Trusts Law

Breaking down the new beneficial ownership reporting requirements for trusts

8th November 2023|Commercial Law, Trusts Law, Uncategorised|

The Amendment Act has introduced new trustee obligations into the existing South African trust law. The changes pertain to the recording and reporting of beneficial ownership of trusts. The aim of this recording is to improve transparency regarding the ownership of trust assets to assist in the combatting of a money laundering and terrorist financing.

Acting without authority: What you need to know before acting as a trustee.

7th November 2023|Commercial Law, Litigation, Trusts Law|

It is vital that a trustee is authorised by the Master before they exercise or undertake any trustee powers or duties. If this is not adhered to, these unauthorised acts are void and of no legal effect. This can place the trust, its beneficiaries and even the trustees themselves, depending on the circumstances, in a precarious position which could have financial or other adverse consequences.

Deceased Estates, the necessity of having a valid will and of course the age old dilemma – “to wed or not to wed…. that is the question”

9th November 2020|Matrimonial, Trusts Law|

With a lack of knowledge of South African law, one could be left with the popular misconception that common law marriages exist and become applicable when living with your partner in a permanent relationship. In the past, if you merely lived as husband and wife, but did not actually get married, you were not protected


Advantages to transferring assets into a Trust

13th March 2020|Trusts Law|

What is a Trust? A trust is a legal institution in which a person, known as a Trustee, holds or administers property, movable and/or immovable, separately from his own, for the benefit of the Beneficiaries of the trust, or for the furtherance of a charitable or other purpose. A trust is created by the Founder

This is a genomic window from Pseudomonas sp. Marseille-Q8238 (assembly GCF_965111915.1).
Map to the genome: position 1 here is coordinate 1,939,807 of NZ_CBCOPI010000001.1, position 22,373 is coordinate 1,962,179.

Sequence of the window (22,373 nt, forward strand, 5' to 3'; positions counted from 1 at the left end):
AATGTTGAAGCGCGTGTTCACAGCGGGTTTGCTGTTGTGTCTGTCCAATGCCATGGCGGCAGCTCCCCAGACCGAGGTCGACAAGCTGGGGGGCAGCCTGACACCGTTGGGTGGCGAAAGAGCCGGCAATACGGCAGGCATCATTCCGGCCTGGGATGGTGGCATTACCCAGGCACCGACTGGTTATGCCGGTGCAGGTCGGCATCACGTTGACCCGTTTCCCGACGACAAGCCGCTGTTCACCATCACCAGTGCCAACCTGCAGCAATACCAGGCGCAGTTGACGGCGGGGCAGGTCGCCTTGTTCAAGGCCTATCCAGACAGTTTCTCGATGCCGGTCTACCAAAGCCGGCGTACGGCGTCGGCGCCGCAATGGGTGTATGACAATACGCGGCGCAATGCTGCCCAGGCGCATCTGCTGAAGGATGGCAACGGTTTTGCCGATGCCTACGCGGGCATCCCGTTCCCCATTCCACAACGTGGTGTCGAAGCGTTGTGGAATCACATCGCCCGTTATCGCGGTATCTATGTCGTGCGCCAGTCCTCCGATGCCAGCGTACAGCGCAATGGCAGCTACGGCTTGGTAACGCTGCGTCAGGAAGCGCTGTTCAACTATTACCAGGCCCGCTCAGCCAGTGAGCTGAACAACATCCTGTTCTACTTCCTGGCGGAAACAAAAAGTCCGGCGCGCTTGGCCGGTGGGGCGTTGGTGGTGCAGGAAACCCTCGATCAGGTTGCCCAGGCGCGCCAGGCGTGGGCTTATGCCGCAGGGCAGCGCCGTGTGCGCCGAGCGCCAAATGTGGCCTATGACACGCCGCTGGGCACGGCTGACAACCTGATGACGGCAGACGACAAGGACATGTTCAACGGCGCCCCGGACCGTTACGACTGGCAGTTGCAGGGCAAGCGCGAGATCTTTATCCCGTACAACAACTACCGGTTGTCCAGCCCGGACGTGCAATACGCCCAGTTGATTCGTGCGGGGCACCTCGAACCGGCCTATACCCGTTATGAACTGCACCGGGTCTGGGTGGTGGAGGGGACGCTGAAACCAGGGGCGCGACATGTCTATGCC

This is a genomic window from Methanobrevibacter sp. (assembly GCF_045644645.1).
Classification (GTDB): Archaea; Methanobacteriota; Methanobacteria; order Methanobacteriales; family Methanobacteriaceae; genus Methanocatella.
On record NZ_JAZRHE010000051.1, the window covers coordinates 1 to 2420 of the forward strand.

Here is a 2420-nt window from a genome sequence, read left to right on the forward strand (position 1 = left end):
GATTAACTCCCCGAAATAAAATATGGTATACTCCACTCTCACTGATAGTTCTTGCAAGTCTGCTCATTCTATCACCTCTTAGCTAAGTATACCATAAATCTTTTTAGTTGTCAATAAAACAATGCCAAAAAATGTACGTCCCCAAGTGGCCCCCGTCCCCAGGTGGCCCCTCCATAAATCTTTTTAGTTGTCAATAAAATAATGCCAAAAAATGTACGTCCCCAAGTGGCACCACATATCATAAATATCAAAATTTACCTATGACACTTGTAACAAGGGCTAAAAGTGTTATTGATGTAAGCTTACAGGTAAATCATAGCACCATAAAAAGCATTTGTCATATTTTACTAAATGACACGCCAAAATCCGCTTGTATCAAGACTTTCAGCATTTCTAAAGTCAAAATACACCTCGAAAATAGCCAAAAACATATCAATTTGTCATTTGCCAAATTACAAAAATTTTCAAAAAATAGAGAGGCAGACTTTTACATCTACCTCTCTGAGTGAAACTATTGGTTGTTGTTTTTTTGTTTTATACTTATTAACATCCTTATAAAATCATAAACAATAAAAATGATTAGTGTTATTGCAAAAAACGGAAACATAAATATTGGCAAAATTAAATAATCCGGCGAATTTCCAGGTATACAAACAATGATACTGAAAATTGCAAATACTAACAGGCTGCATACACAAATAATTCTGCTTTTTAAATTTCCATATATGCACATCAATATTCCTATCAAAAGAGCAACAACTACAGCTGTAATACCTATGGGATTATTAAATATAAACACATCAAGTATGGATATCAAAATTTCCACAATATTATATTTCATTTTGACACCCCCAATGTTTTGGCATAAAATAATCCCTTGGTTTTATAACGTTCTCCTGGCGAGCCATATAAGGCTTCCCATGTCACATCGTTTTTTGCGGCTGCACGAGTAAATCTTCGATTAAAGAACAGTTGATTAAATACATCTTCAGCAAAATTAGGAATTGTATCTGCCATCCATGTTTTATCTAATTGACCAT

The benefits of registering property (and other assets) in a trust and how to go about it

4th March 2019|Commercial Law, Trusts Law|

The primary reason for setting up a trust is for protection of your assets.  A trust will protect the assets and hard-earned wealth that you have accumulated and will ensure that your legacy is preserved for future generations. Not only can trusts be useful for asset protection purposes, if the creditors of the beneficiary are


Separate enjoyment and control

11th December 2011|Articles, Property Law, Trusts Law|

Trusts are flexible and there is a relative lack of formality in their creation and operation. Trustees and Beneficiaries should be aware that the leeway provided by the wording of the trust deed does not absolve them of the need for accountable administration. In a recent judgement, Land and Agricultural Bank of South Africa v


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